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Fishing vessel recovered at Garibaldi Marina


Photo by Cody Mann

The Amak was recovered at the Port of Garibaldi and moved for demolition this past week. The 65-foot commercial fishing vessel reportedly sank Oct. 14 and has been abandoned since around this past June.
Cody Mann
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The owner of the abandoned vessel passed away, according to Mike Saindon, general manager for the Port of Garibaldi. He said there is a responsible party, however, from who the Port is in an ongoing process of seeking restitution for the costs of cleaning up the sunken vessel, refloating it, and demolishing it.
Saindon said a catastrophic shaft-packing failure is the suspected cause of the vessel sinking. A seal around the propeller shaft is believed to have given out. Seam gaps in dried out planks let even more water in once they were submerged. Pumping was already taking place due to an ongoing leak. Video of the sinking showed the Amak going down in around four minutes.
When boats become derelict or bills go unpaid, larger ports are typically able to pull a boat out of the water and put it in dry storage. Garibaldi lacks that capacity for a boat of this size. Further complicating the matter is a lengthy and complex legal process for removing or destroying ships.
The Amak is currently out of the water, resting on a nearby shore and awaiting state-approved permits for demolition, which is expected to occur in the coming weeks. Rather than handle the entire event in-house, Port officials responded to the sinking by immediately requesting federal involvement through the Coast Guard, which allowed for superfund financial support.
“We were more worried about getting everything contained and taken care of and getting it out of here, so it did not affect our small businesses,” Saindon said. “The whole financial restitution – going after the documented owner, the responsible parties – we’re worrying about that later. Our immediate concern was to get the pollution addressed and get the boat out of the water.”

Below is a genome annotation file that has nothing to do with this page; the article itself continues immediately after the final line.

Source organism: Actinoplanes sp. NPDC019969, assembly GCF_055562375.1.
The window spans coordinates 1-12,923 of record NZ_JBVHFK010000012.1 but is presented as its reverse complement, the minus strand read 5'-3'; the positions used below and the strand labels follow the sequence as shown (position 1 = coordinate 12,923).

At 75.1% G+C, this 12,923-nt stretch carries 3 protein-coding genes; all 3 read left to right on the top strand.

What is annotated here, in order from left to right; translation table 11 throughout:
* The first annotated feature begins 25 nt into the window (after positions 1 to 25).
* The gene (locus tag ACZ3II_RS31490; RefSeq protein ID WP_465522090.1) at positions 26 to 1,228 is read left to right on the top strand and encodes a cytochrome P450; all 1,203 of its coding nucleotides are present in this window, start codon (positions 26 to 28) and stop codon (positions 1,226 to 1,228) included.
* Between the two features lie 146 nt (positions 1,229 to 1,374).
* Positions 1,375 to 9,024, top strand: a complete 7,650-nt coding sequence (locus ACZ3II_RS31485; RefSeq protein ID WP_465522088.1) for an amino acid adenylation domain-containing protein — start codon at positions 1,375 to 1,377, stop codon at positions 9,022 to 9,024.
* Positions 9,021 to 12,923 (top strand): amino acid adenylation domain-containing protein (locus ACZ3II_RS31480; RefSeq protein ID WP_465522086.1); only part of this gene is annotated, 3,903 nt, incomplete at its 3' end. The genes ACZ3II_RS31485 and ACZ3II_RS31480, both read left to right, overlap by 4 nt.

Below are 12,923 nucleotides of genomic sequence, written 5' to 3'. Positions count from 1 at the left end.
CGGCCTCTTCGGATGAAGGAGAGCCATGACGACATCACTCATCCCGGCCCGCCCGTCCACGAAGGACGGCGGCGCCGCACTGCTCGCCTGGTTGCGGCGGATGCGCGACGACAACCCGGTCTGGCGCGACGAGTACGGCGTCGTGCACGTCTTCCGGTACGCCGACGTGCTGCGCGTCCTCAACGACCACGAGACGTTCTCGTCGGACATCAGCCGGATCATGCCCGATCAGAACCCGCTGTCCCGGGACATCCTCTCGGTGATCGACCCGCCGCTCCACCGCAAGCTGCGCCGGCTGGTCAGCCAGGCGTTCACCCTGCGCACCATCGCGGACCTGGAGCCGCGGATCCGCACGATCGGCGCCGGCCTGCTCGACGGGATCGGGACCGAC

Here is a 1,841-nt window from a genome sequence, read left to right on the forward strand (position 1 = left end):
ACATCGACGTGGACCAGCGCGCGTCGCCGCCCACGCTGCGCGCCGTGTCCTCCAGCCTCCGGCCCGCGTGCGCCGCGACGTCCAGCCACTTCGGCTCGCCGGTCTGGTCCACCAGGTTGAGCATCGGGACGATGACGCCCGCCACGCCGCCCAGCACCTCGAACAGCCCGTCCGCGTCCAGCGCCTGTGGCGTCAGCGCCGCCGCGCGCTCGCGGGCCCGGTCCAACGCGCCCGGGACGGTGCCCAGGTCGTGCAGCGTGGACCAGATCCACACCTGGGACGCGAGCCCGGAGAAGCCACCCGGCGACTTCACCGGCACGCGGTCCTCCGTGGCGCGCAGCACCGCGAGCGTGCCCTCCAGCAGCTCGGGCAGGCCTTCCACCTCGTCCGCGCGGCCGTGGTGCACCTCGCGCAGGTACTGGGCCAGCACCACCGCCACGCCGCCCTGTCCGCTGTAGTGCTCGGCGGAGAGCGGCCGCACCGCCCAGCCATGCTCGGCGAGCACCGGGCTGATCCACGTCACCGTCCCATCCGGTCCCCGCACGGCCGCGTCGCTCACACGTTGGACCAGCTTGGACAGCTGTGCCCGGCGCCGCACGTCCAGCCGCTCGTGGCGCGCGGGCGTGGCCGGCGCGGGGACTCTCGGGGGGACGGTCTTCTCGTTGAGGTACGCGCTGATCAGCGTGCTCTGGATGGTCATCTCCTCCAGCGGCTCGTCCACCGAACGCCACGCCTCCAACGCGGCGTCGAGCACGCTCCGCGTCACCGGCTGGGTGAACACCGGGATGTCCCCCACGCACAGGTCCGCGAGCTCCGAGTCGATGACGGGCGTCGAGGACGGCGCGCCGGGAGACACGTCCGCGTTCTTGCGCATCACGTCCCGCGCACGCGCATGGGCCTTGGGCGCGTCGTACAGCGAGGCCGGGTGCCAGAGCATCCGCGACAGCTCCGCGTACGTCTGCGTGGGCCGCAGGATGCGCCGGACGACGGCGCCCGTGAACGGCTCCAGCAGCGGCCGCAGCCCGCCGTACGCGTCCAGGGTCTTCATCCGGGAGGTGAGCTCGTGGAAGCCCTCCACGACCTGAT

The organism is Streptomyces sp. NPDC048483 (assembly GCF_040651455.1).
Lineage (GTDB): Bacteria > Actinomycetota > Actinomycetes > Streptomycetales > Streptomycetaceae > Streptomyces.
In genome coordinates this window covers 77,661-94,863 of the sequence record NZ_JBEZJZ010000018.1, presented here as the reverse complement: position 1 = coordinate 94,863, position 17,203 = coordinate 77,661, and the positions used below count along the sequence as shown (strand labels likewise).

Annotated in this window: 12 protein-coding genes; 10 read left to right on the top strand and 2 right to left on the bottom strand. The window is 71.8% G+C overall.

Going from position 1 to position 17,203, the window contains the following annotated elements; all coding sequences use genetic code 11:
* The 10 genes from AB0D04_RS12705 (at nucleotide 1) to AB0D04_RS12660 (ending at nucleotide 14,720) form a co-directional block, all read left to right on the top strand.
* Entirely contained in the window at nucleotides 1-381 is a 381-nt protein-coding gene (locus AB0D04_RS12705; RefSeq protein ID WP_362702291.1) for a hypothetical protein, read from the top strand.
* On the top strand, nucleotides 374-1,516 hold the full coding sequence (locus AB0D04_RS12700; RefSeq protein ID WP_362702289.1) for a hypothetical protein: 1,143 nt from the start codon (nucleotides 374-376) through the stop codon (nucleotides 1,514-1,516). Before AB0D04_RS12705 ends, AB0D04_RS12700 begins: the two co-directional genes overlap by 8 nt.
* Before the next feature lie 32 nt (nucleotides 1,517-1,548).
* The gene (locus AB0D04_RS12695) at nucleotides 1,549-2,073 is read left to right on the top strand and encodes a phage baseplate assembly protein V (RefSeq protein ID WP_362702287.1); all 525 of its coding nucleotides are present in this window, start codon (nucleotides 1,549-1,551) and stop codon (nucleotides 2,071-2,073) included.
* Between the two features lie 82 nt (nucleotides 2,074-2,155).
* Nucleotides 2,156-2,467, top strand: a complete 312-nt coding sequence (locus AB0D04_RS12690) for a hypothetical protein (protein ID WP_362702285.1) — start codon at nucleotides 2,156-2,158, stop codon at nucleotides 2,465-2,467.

The Amak was capable of carrying 1,000 gallons of diesel fuel, but Saindon said it was holding much at the time it sank. He said an estimate “couple hundred” gallons were aboard. As soon as the Amak was discovered to have down, Port staff deployed absorbent booms and pads to contain the diesel. The federal superfund access allowed for cleanup contractors Global Diving and Salvage to be on-scene within 24 hours.
The remaining cleanup required for the boat to be out of the water. It was patched up and refloated on Oct. 29, moved a short distance with the help of an escort vessel. Estimated costs for the cleanup and demolition were not yet available, but Saindon said it would be costly and the pursuit of restitution would be complicated.
“The ultimate financial responsibility is going to go to the documented owner of the vessel,” Saindon said. “Part of the problem we have is the owner was in the process of selling it when he passed away.”
Saindon said the Port of Garibaldi wound up stuck with the Amak while it was in-between sale because the seller passed away and the person who was buying tried to back out of the purchase. The original owner’s estate had to file more paperwork with the Coast Guard to finalize the matter, Saindon said.
Abandoned boats fall into two categories: those that could be resold and those that cannot. Saindon said the Amak did not draw any other interested parties outside of one who could not afford the removal process.
The resulting burden on the Port is prompting more active enforcement as well as a hardening of policies regarding questionable boats in the marina.
“The state Oregon and the country as a whole is plagued with a problem of abandoned and derelict vessels,” Saindon said.



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